A few years ago, Daniel K. Sodickson, MD, PhD, received a message from a colleague who suggested a partnership with Facebook. His associate was familiar with the research of Florian Knoll, PhD, assistant professor in the Department of Radiology, who was using machine-learning systems to dramatically reduce the time it takes to capture an MRI image. He said Facebook was looking to support artificial intelligence (AI)–related projects that would do some good in the world and thought it might be a good match, recalls Dr. Sodickson, vice chair for research in the Department of Radiology.
That call led to an ongoing collaboration between NYU Langone’s Department of Radiology and the Facebook AI Research (FAIR) unit. The result is “fastMRI,” an initiative that promises to make MRIs far more convenient and accessible to patients worldwide, and benefit NYU Langone patients before the end of this year.
An MRI machine transforms raw radio signals generated by a magnetic field into sharp, detailed images of water-filled tissue and cartilage, including organs, that may not come through clearly in an X-ray. The downside is that it requires a patient to lie still for long periods inside a narrow tube for 15 minutes to an hour. For many patients, especially children, the elderly, and people who are claustrophobic, anxious, or in discomfort, remaining still for that long can be nearly impossible. Some may require sedation, while others simply refuse to get an MRI. The long imaging time also raises costs by limiting the number of patients who can be scanned in a day—one reason many rural regions can’t make MRIs broadly available to patients. “Speeding up MRIs can open them up to new populations,” says Dr. Sodickson.
Early on, he and his colleagues, including Michael P. Recht, MD, the Louis Marx Professor of Radiology and chair of the Department of Radiology, and Yvonne W. Lui, MD, associate professor of radiology and associate chair for artificial intelligence in the Department of Radiology, envisioned a way to apply AI to achieve those higher speeds: capture less raw data and use AI to fill in the gaps by inferring what’s missing. The AI program knows how to flesh out the image in the same way you might know how to fill in gaps in an image of a traffic sign partially obscured by tree branches: by relying on extensive familiarity with the complete object.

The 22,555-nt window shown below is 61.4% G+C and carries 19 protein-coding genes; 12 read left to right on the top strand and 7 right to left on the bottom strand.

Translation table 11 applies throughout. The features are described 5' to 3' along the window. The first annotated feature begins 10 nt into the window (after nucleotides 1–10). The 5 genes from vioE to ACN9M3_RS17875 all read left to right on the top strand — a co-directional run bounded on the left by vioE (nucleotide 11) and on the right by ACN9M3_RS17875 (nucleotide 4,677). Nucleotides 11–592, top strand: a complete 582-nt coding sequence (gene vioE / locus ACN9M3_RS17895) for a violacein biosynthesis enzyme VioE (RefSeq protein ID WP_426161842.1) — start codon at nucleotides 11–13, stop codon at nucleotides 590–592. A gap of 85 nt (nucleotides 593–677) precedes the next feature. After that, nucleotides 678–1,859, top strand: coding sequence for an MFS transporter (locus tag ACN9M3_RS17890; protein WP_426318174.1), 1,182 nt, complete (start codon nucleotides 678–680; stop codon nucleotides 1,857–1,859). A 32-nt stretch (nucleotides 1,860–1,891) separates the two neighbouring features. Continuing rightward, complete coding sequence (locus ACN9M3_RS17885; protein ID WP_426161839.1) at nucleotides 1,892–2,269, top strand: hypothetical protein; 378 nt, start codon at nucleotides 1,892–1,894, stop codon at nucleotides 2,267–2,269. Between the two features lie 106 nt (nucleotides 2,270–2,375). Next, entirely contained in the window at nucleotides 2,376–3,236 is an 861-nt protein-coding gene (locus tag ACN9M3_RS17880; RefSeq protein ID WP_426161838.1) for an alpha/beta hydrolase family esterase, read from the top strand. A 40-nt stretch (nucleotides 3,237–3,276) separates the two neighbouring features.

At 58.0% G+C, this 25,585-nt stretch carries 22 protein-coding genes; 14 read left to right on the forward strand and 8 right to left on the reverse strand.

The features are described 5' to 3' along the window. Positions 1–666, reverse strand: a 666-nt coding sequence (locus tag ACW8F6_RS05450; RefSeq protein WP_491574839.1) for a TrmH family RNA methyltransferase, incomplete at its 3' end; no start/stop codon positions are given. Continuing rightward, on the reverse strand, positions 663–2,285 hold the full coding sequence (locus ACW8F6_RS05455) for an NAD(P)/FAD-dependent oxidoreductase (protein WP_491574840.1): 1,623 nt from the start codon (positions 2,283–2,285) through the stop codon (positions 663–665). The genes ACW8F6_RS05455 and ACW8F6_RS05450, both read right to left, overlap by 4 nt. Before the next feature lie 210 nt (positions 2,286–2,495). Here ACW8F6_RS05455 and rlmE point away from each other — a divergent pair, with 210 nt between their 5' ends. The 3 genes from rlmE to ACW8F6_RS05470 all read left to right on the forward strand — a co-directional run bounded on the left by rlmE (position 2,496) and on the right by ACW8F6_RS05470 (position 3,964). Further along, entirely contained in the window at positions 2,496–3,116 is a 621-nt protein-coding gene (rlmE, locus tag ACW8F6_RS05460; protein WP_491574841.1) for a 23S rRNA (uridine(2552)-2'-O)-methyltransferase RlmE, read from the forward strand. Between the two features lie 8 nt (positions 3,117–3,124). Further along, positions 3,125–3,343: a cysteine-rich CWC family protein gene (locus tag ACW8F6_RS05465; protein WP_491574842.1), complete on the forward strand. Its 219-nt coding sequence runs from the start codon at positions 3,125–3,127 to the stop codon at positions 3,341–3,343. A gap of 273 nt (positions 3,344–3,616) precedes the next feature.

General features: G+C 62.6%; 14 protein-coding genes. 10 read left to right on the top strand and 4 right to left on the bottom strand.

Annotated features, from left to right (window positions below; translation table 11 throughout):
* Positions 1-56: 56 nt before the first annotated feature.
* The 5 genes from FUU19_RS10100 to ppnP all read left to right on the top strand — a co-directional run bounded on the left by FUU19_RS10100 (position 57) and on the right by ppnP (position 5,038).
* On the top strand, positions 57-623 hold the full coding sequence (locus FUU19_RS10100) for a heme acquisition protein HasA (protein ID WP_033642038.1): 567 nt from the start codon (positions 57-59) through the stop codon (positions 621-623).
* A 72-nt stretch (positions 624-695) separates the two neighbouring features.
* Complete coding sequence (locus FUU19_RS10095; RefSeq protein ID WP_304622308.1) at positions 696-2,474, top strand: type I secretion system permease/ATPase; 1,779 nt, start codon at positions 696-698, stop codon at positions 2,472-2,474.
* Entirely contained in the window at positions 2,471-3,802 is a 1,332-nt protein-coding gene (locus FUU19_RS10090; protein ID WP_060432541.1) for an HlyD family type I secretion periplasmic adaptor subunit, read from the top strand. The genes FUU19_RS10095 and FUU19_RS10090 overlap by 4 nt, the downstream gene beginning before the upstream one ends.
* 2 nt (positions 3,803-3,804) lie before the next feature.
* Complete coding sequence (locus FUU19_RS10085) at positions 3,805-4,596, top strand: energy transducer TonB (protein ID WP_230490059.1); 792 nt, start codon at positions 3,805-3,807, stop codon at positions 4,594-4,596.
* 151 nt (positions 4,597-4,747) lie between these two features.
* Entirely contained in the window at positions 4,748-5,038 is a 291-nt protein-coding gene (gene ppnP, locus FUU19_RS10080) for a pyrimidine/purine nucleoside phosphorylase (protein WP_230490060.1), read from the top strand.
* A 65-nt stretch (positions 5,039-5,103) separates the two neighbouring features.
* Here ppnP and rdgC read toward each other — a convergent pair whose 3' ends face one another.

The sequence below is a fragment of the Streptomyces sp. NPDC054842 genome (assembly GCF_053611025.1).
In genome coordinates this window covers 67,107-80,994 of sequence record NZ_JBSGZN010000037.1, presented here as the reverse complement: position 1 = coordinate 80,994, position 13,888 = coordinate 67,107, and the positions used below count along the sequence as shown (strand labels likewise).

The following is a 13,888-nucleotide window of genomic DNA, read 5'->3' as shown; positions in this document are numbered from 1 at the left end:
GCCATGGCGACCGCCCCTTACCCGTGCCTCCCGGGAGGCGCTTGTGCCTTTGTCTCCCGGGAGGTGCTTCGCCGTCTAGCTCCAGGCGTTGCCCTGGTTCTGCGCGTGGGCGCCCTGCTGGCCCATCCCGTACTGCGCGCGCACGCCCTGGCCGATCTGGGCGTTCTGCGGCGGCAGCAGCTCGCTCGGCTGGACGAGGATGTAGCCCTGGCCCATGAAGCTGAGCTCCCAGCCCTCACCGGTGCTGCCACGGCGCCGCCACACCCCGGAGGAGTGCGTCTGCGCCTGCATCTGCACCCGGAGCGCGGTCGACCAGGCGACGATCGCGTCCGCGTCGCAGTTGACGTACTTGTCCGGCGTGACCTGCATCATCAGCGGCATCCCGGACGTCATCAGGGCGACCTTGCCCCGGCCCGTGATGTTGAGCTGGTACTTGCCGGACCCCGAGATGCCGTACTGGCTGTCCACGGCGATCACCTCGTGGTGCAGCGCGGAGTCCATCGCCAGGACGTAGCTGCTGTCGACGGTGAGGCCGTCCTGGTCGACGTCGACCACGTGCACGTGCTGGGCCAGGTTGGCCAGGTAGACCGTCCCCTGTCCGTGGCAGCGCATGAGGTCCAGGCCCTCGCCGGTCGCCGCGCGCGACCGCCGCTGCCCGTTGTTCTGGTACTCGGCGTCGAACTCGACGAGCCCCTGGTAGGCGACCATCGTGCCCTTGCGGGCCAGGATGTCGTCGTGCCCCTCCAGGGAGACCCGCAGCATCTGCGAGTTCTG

To familiarize the program with MRI images, researchers from NYU Langone and Facebook’s FAIR team fed the software the images from the fully anonymized knee scans from 1,000 patient exams. Since each scan generates multiple images, the total number of images provided to the system topped 1.5 million. Along with the images, the program was also given snippets of the radio-signal data that generated them. The system then “learned” how the sharp, detailed images could be derived from the fast-scan data. Achieving the current speed-up of a factor of five involves taking only one-fifth as much raw signal data, yet the software fills in the gaps so well that radiologists can’t tell the results apart from those of full scans.
Facebook’s FAIR group has been essential to the effort, notes Dr. Sodickson. “We have some truly top-notch experts here at NYU Langone, but it’s very difficult to stay on top of every aspect of the burgeoning AI field,” he says. “Besides helping to design and run the process of ‘training’ the system to fill in the missing data in the images, Facebook’s experts also hunted down advances in AI algorithms for other applications that helped improve the results.” (Facebook provided assistance with no expectation that the company would benefit, or that NYU Langone would share any identifiable patient data.)
The AI-enhanced MRIs Dr. Sodickson and his colleagues hope to roll out this year are 5 times faster than current conventional MRIs, but he says the fastMRI team hopes to eventually improve the scanning speed by a factor of 10. “Our progress has been steady,” he says.